Of course, Chinese are aware that international markets are the weak link, as a large part of the GDP is made up of exports to western countries and FDI. But they count on two factors  to ensure the minimum of vital growth required by the system. On one hand, the massive ongoing investments in infrastructure that expand their tentacles day after day to each end of the country. On the other hand, they bet on the development of Asian markets to counter the descent in Western demand.

In view of all this, the new priorities of the technocrats, as they explained last week in our industry briefing in Beijing, are: 1- Develop the markets to find a way out for Chinese production, and 2- Take advantage at the worst of the crisis to go out and acquire foreign companies, and achieve through these means the creation of truly global corporations, with an access to know-how and technology which is much more direct than that obtained from FDI.

The Great Wall of China, the myth that for millennia has defined the Chinese people, is born again in the realm of finance. And, shielded behind it, the sons of the Dragon hope to regain the glory of past times.

A weak point in the Wall

There are however some signs indicating that Beijing’s plans might not work out so cleanly. In the first place, although the Chinese financial system, entirely controlled by the government, has indeed remained more conservative than the western one, this does not make it in itself an efficient system. A series of failed investments in the near past, such as Blackstone or Bear Sterns are good examples. And the opacity typical of the large Chinese banks, heavily influenced by the Communist Party, is not precisely the best guarantee of success.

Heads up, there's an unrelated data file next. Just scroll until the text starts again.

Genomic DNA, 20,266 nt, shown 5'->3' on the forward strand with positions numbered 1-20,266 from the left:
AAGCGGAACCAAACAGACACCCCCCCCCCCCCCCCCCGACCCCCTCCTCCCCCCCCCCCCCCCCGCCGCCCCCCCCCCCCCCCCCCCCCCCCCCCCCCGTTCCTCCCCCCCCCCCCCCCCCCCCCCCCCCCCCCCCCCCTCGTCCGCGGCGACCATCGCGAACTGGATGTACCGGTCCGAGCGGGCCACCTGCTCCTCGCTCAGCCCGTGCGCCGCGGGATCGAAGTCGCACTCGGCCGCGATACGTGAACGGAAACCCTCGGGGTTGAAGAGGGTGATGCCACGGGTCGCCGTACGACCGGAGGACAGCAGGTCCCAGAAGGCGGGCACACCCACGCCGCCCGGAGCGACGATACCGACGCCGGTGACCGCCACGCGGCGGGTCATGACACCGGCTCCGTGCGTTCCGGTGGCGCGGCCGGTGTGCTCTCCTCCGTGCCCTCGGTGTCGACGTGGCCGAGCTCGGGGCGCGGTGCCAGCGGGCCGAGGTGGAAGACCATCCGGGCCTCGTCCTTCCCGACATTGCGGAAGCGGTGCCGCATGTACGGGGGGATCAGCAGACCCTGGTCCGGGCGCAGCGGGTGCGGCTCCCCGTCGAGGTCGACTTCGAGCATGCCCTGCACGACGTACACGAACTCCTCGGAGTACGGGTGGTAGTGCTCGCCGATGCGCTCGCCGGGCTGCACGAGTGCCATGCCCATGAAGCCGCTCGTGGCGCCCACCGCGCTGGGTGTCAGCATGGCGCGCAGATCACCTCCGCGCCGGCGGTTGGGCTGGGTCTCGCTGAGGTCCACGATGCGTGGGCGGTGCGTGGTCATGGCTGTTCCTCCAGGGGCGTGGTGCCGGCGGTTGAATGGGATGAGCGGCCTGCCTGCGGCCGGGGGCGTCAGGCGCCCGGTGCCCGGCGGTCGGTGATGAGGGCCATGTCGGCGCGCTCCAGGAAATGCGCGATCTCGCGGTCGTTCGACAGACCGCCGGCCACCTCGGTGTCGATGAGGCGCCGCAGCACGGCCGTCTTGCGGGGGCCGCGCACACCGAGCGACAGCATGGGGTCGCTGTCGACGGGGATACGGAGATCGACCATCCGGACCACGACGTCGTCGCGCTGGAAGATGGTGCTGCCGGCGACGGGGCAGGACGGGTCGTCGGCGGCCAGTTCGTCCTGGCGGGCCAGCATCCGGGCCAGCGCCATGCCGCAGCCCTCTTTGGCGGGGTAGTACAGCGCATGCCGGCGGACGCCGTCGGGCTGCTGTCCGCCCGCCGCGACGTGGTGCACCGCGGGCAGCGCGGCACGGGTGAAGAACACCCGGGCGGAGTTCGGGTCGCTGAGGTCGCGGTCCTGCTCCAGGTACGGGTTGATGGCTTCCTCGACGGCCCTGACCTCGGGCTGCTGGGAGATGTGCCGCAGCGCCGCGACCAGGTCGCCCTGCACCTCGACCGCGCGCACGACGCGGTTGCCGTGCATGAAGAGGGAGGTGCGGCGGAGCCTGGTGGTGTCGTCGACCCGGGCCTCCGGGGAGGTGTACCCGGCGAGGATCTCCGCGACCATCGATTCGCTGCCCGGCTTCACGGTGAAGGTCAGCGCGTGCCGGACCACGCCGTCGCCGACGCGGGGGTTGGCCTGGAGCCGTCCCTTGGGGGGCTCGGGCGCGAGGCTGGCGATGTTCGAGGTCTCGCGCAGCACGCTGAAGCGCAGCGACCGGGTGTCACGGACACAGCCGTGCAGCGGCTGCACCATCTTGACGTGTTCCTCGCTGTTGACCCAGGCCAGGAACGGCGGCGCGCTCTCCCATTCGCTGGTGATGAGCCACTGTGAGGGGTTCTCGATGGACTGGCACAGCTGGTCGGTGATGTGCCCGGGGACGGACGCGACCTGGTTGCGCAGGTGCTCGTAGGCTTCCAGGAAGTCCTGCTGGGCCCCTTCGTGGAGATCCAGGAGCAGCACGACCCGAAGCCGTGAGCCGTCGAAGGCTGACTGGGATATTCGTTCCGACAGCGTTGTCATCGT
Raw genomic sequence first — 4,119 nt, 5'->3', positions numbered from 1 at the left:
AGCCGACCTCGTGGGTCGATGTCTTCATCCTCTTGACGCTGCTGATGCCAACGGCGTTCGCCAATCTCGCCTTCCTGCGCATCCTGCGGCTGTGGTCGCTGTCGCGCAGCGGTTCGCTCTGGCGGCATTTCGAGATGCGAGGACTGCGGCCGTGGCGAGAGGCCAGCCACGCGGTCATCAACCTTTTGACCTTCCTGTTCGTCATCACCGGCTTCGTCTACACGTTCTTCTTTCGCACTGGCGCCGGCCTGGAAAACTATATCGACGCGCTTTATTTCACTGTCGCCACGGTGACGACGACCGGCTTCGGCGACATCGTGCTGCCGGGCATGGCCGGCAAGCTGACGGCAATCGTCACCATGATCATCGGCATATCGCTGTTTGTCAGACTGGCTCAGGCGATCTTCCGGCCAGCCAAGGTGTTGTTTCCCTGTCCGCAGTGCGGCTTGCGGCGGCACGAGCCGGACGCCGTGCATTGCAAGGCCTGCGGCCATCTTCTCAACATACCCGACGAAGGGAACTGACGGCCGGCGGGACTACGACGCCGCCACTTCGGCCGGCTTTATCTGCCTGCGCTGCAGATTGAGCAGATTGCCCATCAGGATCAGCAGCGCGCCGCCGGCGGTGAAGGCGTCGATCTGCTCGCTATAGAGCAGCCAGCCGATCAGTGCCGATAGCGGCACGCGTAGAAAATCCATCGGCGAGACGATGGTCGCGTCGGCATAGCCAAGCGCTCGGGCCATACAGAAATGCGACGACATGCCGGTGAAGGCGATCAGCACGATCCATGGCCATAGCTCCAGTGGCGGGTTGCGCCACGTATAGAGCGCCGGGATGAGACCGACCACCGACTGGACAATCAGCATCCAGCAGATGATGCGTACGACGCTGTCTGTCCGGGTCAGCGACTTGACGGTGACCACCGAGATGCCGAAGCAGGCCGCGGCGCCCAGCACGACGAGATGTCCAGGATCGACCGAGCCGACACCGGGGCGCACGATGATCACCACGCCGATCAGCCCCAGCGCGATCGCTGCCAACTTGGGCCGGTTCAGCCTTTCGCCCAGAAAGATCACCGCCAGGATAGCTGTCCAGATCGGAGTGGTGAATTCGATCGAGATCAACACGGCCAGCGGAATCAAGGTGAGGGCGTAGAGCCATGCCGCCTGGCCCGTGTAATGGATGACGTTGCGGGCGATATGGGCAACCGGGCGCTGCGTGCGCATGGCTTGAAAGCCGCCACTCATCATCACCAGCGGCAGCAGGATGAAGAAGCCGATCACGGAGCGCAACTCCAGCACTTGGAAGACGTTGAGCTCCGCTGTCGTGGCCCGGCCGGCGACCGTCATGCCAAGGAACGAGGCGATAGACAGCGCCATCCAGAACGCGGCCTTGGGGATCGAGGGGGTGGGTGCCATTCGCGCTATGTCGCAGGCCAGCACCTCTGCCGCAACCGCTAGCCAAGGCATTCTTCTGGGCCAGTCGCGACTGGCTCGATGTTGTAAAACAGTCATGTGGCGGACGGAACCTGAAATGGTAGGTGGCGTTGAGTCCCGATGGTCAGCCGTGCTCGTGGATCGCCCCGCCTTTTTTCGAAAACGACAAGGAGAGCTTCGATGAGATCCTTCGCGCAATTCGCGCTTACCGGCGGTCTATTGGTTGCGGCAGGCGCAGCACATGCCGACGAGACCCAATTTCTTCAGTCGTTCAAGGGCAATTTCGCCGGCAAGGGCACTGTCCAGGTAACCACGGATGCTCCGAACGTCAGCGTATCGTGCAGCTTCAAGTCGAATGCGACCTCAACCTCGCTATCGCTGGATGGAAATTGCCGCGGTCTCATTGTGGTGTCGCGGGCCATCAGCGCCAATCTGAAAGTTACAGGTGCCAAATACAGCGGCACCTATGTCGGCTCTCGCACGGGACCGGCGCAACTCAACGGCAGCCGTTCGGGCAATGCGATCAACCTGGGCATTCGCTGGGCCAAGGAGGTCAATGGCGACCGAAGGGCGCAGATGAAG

It should be noted as well that the very foundations of the Great Wall, the massive reserves of foreign-currency held by the Chinese government, may not be the solution for every problem. Most people in China fail to understand that the foreign-exchange reserves are not free assets, and cannot be used freely by the government without seriously affecting its monetary policy, or rather, as professor Michael Pettis calls it, its currency regime. Indeed, until the domestic market is strong enough, China will be forced to keep the RMB as low as possible to keep up with the exports, which will completely condition the freedom of its policies.

Looking at the markets, already several observers have started to note the fall in sales of Chinese companies. It is very doubtful that the Asian Markets can grow sufficiently quickly to absorb the growing Chinese manufacturing output. In the end of the day, Asian markets mean India and Russia, the only two countries with a critical mass to match Chinese needs. They are both strangled by serious structural problems to be able to respond quickly enough to China’s needs. And the hesitating actions taken for land reform to increase the consumption of peasants might be a good idea in the long term, but it sounds very optimistic to bet on domestic consumption in the short term.

Add to this that Chinese economy, in spite of being in the middle of a development miracle, has severe structural problems, partly derived from its political system, as commenter Will Hutton brilliantly puts forward in his book “The Writing on the Wall”.The lack of a “soft” infrastructure, as he calls the ensemble of characteristics of a civil society that are necessary for the proper functioning of a market economy, makes China a very vulnerable system. It is symptomatic, for example, the total lack of internationally recognized brands, or the many cases of mismanagement, such as the recent case of baby milk contamination.

Beijing taken

But there is a much more worrying aspect, which derives precisely from the Great Wall effect. Historically, the Great Wall of China has not been effective to prevent barbarian invasions, and in a way it has often had the opposite effect. The Han people, protected by their Wall, had a tendency to feel invulnerable and live with their back to the North. In 1644, when the Manchus crossed Shanhaiguan, they took the Chinese by surprise. Beijing fell very quickly (to internal rebels in the frst place), and the last of the Han emperors was left with no choice but to hang himself from a Pagoda tree at the Jingshan Hill, right behind his forbidden city. This is History. But it is a story that has too often repeated itself in China, and which can revive under a new shape in the XXI century.